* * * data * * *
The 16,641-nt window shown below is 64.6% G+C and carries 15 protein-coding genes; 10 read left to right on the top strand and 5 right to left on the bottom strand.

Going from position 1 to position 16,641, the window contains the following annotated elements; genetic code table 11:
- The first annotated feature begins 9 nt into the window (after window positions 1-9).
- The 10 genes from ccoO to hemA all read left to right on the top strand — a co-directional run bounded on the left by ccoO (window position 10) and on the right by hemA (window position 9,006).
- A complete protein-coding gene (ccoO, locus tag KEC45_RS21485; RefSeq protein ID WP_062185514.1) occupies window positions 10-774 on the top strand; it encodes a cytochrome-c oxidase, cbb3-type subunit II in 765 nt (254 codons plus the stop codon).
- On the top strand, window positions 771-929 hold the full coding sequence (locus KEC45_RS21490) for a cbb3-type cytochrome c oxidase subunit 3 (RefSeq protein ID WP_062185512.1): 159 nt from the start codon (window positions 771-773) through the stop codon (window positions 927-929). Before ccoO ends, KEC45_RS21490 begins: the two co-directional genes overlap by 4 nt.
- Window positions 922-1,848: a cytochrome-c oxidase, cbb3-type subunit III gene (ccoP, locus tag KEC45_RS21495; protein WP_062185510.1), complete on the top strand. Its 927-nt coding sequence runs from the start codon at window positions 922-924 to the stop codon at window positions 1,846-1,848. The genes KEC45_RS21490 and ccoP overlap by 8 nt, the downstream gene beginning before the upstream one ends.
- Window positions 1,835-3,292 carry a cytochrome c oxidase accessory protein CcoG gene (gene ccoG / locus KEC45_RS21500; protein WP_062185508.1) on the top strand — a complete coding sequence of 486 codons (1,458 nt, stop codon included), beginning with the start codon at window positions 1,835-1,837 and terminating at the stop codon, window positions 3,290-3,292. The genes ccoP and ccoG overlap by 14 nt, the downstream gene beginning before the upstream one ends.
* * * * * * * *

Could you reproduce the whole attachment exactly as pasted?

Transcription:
The 16,641-nt window shown below is 64.6% G+C and carries 15 protein-coding genes; 10 read left to right on the top strand and 5 right to left on the bottom strand.

Going from position 1 to position 16,641, the window contains the following annotated elements; genetic code table 11:
- The first annotated feature begins 9 nt into the window (after window positions 1-9).
- The 10 genes from ccoO to hemA all read left to right on the top strand — a co-directional run bounded on the left by ccoO (window position 10) and on the right by hemA (window position 9,006).
- A complete protein-coding gene (ccoO, locus tag KEC45_RS21485; RefSeq protein ID WP_062185514.1) occupies window positions 10-774 on the top strand; it encodes a cytochrome-c oxidase, cbb3-type subunit II in 765 nt (254 codons plus the stop codon).
- On the top strand, window positions 771-929 hold the full coding sequence (locus KEC45_RS21490) for a cbb3-type cytochrome c oxidase subunit 3 (RefSeq protein ID WP_062185512.1): 159 nt from the start codon (window positions 771-773) through the stop codon (window positions 927-929). Before ccoO ends, KEC45_RS21490 begins: the two co-directional genes overlap by 4 nt.
- Window positions 922-1,848: a cytochrome-c oxidase, cbb3-type subunit III gene (ccoP, locus tag KEC45_RS21495; protein WP_062185510.1), complete on the top strand. Its 927-nt coding sequence runs from the start codon at window positions 922-924 to the stop codon at window positions 1,846-1,848. The genes KEC45_RS21490 and ccoP overlap by 8 nt, the downstream gene beginning before the upstream one ends.
- Window positions 1,835-3,292 carry a cytochrome c oxidase accessory protein CcoG gene (gene ccoG / locus KEC45_RS21500; protein WP_062185508.1) on the top strand — a complete coding sequence of 486 codons (1,458 nt, stop codon included), beginning with the start codon at window positions 1,835-1,837 and terminating at the stop codon, window positions 3,290-3,292. The genes ccoP and ccoG overlap by 14 nt, the downstream gene beginning before the upstream one ends.